lesson

The Tango Lesson: El Primer Paso (The First Step)

Movie poster from Director Sally Potter's "The Tango Lesson." Courtesy of: http://alchetron.com/The-Tango-Lesson-28311-W

Movie poster from Director Sally Potter's "The Tango Lesson." Courtesy of: http://alchetron.com/The-Tango-Lesson-28311-W

It is a seemingly basic, not terribly interesting plot for a movie.

Frustrated with writer’s block, a writer-filmmaker takes a break from her craft and travels on a trip to Paris where she falls in love with a dance, and later, a man.

It was already seven years old when I came across it in 2004; tucked away among the many other foreign films on VHS that no one rented from the Blockbuster in Adams Morgan in Washington, DC.

I took it home to my tiny studio apartment and it was a day or two before I watched it. I can’t remember which day of the week it was. I vaguely remember that it was sometime after I’d finished my last graduate class and around the time that I broke up with a man I’d been dating for nearly five years.

I had no expectations of the film; other than it might be a good opportunity for me to get practice with my Spanish and if, I was lucky, it might have nice cinematography.

Who knew that watching The Tango Lesson would be the beginning of a 12-year love affair? The worst kind of love- the kind that leaves you breathless with anticipation and longing for your partner one minute, only to shatter your heart and make you question everything about your self worth the next?

To be totally honest, I knew nothing about tango and really nothing about Argentina. I spoke Spanish and at that time had been making a living by teaching it in schools for the last five years so my knowledge was basic and I could give you the Reader’s Digest version of facts about the country. But I’d spent much of my education and training focused on Mexico, Spain and the Caribbean. I loved music in Spanish but was much more likely to listen to Latin pop music, salsa and merengue than Rock en español or musica protesta. I loved Shakira, Elvis Crespo, Celia Cruz and Marc Anthony but had zero idea who Carlos Gardel was.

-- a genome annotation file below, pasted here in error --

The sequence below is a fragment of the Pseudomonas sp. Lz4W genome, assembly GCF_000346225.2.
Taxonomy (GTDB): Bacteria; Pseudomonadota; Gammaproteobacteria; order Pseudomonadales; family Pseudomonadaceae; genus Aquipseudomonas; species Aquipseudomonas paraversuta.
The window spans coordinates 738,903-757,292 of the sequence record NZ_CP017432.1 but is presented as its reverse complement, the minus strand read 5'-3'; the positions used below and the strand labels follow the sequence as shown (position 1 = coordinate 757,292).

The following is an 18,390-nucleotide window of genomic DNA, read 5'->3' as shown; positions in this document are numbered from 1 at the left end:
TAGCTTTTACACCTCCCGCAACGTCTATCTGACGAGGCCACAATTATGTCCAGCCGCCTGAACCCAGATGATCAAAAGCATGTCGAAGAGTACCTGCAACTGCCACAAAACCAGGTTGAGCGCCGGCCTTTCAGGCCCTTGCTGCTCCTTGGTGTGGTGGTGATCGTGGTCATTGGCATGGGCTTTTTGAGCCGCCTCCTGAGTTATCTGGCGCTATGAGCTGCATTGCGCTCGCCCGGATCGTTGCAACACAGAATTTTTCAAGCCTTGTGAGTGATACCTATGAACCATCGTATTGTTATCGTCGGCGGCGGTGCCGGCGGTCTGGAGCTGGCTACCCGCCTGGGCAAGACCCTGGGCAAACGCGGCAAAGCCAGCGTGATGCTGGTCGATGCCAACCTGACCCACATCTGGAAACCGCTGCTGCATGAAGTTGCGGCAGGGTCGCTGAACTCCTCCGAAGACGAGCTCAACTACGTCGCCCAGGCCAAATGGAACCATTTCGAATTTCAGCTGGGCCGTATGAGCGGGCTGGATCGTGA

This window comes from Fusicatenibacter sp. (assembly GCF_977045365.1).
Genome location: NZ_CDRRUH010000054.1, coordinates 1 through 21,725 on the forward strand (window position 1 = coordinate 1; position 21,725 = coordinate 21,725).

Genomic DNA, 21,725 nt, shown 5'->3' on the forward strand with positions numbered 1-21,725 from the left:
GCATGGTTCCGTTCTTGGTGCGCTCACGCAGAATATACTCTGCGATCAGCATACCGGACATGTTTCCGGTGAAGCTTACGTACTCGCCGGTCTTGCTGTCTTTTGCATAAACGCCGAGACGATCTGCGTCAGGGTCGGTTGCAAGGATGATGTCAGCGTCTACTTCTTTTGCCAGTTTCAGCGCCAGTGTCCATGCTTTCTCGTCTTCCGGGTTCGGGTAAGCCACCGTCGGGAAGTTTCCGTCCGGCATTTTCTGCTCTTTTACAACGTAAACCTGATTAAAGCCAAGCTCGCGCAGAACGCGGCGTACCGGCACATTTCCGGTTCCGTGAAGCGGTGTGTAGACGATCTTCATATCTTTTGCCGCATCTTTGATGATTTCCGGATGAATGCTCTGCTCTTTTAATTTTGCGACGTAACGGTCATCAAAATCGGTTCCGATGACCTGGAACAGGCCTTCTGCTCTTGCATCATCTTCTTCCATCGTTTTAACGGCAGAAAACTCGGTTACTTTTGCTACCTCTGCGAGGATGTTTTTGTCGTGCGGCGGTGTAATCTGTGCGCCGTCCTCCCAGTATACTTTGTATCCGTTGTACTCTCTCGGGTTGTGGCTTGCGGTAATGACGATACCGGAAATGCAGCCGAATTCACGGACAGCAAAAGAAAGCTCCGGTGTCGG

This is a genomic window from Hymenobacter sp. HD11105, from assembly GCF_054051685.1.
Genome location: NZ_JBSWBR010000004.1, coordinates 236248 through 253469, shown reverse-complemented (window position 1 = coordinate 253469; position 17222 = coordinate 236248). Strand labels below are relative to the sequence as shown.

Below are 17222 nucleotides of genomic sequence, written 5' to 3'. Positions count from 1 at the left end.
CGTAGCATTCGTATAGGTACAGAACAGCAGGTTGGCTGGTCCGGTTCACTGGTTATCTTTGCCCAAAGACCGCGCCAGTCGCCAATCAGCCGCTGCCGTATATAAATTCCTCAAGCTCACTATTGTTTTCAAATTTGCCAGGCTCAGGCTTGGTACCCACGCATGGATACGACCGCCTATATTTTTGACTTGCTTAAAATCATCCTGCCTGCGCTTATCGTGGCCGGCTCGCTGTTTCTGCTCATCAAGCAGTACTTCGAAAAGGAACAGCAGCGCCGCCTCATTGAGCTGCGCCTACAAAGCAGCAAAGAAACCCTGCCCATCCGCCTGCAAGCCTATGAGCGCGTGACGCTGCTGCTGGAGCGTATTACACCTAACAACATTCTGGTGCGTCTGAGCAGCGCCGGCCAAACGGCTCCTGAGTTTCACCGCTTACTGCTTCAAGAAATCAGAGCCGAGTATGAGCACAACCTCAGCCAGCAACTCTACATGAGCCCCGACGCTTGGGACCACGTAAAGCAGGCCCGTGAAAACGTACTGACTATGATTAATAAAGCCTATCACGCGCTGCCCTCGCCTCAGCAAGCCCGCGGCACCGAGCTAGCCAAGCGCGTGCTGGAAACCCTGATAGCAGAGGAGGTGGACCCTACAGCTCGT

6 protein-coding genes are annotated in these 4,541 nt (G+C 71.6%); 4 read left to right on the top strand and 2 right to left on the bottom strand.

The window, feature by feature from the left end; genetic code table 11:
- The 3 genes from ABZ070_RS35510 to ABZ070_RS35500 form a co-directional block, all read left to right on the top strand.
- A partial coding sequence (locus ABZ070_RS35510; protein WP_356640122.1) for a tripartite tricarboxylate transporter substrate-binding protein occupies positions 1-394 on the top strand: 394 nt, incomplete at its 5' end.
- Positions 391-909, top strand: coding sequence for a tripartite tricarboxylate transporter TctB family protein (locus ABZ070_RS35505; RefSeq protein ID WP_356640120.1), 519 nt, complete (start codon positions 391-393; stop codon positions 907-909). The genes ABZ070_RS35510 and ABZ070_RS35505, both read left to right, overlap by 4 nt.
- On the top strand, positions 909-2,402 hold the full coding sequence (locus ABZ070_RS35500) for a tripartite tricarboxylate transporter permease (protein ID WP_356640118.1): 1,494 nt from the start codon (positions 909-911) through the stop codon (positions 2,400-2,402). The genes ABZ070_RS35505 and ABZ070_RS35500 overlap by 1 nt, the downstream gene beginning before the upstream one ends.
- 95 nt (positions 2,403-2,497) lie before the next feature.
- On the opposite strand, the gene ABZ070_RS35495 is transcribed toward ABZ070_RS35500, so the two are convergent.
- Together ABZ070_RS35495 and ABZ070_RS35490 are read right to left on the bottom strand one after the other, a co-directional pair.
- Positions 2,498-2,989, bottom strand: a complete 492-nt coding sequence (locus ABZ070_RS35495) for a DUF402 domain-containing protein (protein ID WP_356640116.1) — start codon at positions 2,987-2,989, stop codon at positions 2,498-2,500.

So imagine my surprise when I watched this 1 hour and 41 minute movie and was totally mesmerized. The melancholy and haunting emotion of the music stirred something deep in my soul and the intimacy of watching two people dance so closely and communicate so much without words and through such seemingly simple movements spoke to my head and heart.

I was completely captivated.

Yet, it was several months, maybe even close to a year, before I decided to actually do anything about it.

Life got in the way.

The breakup with the boyfriend happened. It was painful and ugly. I left my tiny studio apartment with no job and no place to live and moved in with a friend in Baltimore for a while. I had student loans coming due soon. I desperately applied to any and every job I could think of. So while the tango was something that was calling me in a faint sort of way, I had other pressing priorities to think about.

Within a few months, I got a job. I secured a place to live. While the job paid relatively little, I had some money in my pocket. The ex-boyfriend situation was still off and on though and got to be dangerous when he started following me places and showing up at my new job and new apartment.

I went to the police and got a peace order; which meant he was to refrain from coming near me. It was one of the hardest things I’d ever done in life. I was 26 and, up until that point, had limited interactions and experience with the court system. I was mortified and embarrassed at what I thought were incredibly bad choices on my part. I felt limited in my capacity to reach out to friends and family for help. I felt their judgment and wanted to hide away in my apartment and watch West Wing episodes on DVD.

When I finally emerged ready to be a normal person and interact with the world again, it wasn’t my friends and family who found me.

It was tango.